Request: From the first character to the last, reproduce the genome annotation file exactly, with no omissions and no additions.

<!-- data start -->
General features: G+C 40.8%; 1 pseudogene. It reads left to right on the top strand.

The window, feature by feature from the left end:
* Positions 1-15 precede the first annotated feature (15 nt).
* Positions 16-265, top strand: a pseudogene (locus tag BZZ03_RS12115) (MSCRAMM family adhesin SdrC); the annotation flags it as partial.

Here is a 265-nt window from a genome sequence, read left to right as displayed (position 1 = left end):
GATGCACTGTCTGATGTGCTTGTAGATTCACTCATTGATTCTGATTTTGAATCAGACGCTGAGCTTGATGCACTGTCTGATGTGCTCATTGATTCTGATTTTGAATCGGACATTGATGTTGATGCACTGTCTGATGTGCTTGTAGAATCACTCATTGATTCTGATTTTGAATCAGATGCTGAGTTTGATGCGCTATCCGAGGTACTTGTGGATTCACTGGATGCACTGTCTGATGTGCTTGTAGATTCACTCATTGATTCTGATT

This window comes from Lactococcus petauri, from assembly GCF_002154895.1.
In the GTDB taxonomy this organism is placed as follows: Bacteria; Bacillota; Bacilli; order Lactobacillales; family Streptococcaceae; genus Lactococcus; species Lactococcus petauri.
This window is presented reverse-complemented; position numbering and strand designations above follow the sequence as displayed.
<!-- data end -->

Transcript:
General features: G+C 40.8%; 1 pseudogene. It reads left to right on the top strand.

The window, feature by feature from the left end:
* Positions 1-15 precede the first annotated feature (15 nt).
* Positions 16-265, top strand: a pseudogene (locus tag BZZ03_RS12115) (MSCRAMM family adhesin SdrC); the annotation flags it as partial.

Here is a 265-nt window from a genome sequence, read left to right as displayed (position 1 = left end):
GATGCACTGTCTGATGTGCTTGTAGATTCACTCATTGATTCTGATTTTGAATCAGACGCTGAGCTTGATGCACTGTCTGATGTGCTCATTGATTCTGATTTTGAATCGGACATTGATGTTGATGCACTGTCTGATGTGCTTGTAGAATCACTCATTGATTCTGATTTTGAATCAGATGCTGAGTTTGATGCGCTATCCGAGGTACTTGTGGATTCACTGGATGCACTGTCTGATGTGCTTGTAGATTCACTCATTGATTCTGATT

This window comes from Lactococcus petauri, from assembly GCF_002154895.1.
In the GTDB taxonomy this organism is placed as follows: Bacteria; Bacillota; Bacilli; order Lactobacillales; family Streptococcaceae; genus Lactococcus; species Lactococcus petauri.
This window is presented reverse-complemented; position numbering and strand designations above follow the sequence as displayed.